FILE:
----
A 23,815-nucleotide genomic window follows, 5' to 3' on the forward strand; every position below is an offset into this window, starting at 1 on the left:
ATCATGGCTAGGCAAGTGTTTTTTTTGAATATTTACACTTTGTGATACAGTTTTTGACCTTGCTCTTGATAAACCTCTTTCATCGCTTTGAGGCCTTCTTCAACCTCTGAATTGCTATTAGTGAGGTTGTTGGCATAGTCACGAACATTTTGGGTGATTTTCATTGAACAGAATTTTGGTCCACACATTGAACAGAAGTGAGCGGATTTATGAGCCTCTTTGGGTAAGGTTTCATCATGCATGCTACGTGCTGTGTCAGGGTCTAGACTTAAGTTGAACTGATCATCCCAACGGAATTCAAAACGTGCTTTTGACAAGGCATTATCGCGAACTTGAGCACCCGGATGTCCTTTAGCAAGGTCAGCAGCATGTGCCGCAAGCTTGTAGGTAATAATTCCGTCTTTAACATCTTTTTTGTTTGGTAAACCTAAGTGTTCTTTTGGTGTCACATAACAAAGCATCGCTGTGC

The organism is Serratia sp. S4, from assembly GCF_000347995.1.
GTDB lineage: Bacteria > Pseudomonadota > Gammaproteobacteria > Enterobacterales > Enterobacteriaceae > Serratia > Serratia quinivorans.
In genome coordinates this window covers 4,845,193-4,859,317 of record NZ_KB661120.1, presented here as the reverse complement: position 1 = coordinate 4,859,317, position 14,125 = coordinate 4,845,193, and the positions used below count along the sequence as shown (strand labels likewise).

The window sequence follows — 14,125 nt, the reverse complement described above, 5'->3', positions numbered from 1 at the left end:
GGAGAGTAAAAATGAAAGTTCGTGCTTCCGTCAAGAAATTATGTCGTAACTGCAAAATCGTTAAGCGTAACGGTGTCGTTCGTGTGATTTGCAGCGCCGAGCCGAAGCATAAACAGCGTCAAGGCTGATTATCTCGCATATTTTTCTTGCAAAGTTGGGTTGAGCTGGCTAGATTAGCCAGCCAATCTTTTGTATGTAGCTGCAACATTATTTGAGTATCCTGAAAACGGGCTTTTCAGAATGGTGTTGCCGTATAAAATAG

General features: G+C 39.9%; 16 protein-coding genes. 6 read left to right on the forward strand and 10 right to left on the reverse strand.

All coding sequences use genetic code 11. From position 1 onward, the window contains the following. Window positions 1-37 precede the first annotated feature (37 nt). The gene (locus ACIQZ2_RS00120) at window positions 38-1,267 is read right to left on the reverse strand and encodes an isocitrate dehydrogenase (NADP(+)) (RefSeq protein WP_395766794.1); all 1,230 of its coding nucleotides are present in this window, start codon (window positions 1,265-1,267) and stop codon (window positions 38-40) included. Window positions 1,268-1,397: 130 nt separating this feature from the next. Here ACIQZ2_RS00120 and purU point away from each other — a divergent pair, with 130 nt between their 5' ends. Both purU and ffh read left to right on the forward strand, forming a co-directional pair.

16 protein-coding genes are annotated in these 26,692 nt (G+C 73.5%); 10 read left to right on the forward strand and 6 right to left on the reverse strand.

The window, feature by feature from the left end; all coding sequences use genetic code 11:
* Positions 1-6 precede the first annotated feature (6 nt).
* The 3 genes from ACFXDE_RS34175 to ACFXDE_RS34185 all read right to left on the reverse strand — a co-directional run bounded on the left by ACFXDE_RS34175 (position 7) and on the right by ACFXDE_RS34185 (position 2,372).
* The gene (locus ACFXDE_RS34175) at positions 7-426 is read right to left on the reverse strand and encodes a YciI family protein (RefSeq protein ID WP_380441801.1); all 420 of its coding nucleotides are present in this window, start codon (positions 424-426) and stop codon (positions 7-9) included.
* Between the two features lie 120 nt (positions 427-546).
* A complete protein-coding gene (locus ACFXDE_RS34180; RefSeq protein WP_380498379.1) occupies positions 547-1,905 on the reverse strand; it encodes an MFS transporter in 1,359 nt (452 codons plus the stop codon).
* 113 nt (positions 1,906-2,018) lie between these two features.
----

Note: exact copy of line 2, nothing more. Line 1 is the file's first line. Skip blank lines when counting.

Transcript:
ATCATGGCTAGGCAAGTGTTTTTTTTGAATATTTACACTTTGTGATACAGTTTTTGACCTTGCTCTTGATAAACCTCTTTCATCGCTTTGAGGCCTTCTTCAACCTCTGAATTGCTATTAGTGAGGTTGTTGGCATAGTCACGAACATTTTGGGTGATTTTCATTGAACAGAATTTTGGTCCACACATTGAACAGAAGTGAGCGGATTTATGAGCCTCTTTGGGTAAGGTTTCATCATGCATGCTACGTGCTGTGTCAGGGTCTAGACTTAAGTTGAACTGATCATCCCAACGGAATTCAAAACGTGCTTTTGACAAGGCATTATCGCGAACTTGAGCACCCGGATGTCCTTTAGCAAGGTCAGCAGCATGTGCCGCAAGCTTGTAGGTAATAATTCCGTCTTTAACATCTTTTTTGTTTGGTAAACCTAAGTGTTCTTTTGGTGTCACATAACAAAGCATCGCTGTGC